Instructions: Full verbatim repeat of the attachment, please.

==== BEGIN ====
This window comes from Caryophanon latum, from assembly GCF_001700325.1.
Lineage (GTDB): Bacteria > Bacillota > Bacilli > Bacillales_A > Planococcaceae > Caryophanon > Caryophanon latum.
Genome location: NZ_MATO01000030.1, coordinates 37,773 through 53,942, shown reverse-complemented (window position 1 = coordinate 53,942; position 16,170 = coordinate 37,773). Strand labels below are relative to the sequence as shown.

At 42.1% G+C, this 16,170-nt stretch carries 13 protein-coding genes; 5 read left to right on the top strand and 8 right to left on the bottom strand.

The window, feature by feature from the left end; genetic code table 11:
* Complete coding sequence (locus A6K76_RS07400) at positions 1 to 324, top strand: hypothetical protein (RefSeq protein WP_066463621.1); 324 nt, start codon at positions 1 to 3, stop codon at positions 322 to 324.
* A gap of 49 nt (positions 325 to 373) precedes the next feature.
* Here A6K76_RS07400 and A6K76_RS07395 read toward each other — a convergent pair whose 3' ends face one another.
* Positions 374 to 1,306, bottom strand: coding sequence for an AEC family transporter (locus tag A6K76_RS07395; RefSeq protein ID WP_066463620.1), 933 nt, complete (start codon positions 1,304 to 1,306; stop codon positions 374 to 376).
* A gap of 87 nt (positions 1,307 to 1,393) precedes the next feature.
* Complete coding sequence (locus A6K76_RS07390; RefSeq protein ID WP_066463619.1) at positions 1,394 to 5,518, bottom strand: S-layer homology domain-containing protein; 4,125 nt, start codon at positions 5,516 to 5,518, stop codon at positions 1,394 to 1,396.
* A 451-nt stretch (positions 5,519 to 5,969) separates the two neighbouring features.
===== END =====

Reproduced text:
This window comes from Caryophanon latum, from assembly GCF_001700325.1.
Lineage (GTDB): Bacteria > Bacillota > Bacilli > Bacillales_A > Planococcaceae > Caryophanon > Caryophanon latum.
Genome location: NZ_MATO01000030.1, coordinates 37,773 through 53,942, shown reverse-complemented (window position 1 = coordinate 53,942; position 16,170 = coordinate 37,773). Strand labels below are relative to the sequence as shown.

At 42.1% G+C, this 16,170-nt stretch carries 13 protein-coding genes; 5 read left to right on the top strand and 8 right to left on the bottom strand.

The window, feature by feature from the left end; genetic code table 11:
* Complete coding sequence (locus A6K76_RS07400) at positions 1 to 324, top strand: hypothetical protein (RefSeq protein WP_066463621.1); 324 nt, start codon at positions 1 to 3, stop codon at positions 322 to 324.
* A gap of 49 nt (positions 325 to 373) precedes the next feature.
* Here A6K76_RS07400 and A6K76_RS07395 read toward each other — a convergent pair whose 3' ends face one another.
* Positions 374 to 1,306, bottom strand: coding sequence for an AEC family transporter (locus tag A6K76_RS07395; RefSeq protein ID WP_066463620.1), 933 nt, complete (start codon positions 1,304 to 1,306; stop codon positions 374 to 376).
* A gap of 87 nt (positions 1,307 to 1,393) precedes the next feature.
* Complete coding sequence (locus A6K76_RS07390; RefSeq protein ID WP_066463619.1) at positions 1,394 to 5,518, bottom strand: S-layer homology domain-containing protein; 4,125 nt, start codon at positions 5,516 to 5,518, stop codon at positions 1,394 to 1,396.
* A 451-nt stretch (positions 5,519 to 5,969) separates the two neighbouring features.